The USask research team has discovered how to halt the replication of human breast cancer cells, grown in the lab, by interfering with an intracellular messenger crucial to the spread of cancer.
In tests, malignant cells stopped multiplying, appearing to regress to a pre-cancerous state. In early stage animal studies, the research team stopped or shrank tumour growth.
Francisco Cayabyab, leader of USask’s neuroscience research cluster, has received $50,000 from the Saskatchewan Health Research Foundation (SHRF) for the next phase of research which will test the therapeutic effect of his novel treatment on other cancers, including prostate and glioblastoma, an aggressive form of brain cancer.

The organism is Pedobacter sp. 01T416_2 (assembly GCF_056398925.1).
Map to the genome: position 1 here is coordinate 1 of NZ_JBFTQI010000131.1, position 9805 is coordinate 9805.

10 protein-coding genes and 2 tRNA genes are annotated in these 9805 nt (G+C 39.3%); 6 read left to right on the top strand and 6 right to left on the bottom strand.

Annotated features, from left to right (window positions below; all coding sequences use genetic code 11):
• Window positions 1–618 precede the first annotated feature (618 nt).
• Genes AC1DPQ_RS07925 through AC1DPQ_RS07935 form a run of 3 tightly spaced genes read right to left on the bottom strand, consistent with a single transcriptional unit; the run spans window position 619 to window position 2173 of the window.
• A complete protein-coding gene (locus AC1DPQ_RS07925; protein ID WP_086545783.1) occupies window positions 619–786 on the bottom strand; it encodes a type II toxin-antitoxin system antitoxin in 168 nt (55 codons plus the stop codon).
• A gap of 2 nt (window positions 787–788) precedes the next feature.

“Our prevailing results show that this novel anti-cancer therapy can slow down cancer growth in breast cancer, and we are now planning further tests on different types of cancers,” said Cayabyab, an expert in cellular signaling in the College of Medicine.
Breast cancer cells develop when molecular switches in breast tissue become hyperactive, resulting in the uncontrolled cell proliferation.
USask researchers identified STAT1, a molecular switch or messenger inside cells. It regulates the function of a potassium ion channel called HERG, which is used to conduct or propagate electrical messages within and between cells. Cayabyab found that HERG is overexpressed in many types of cancer, and is tethered to the intracellular messenger STAT1 in cancerous breast tissue. He discovered a method of interfering with the way the STAT1 messenger and HERG interact.
Read more on the university's news site.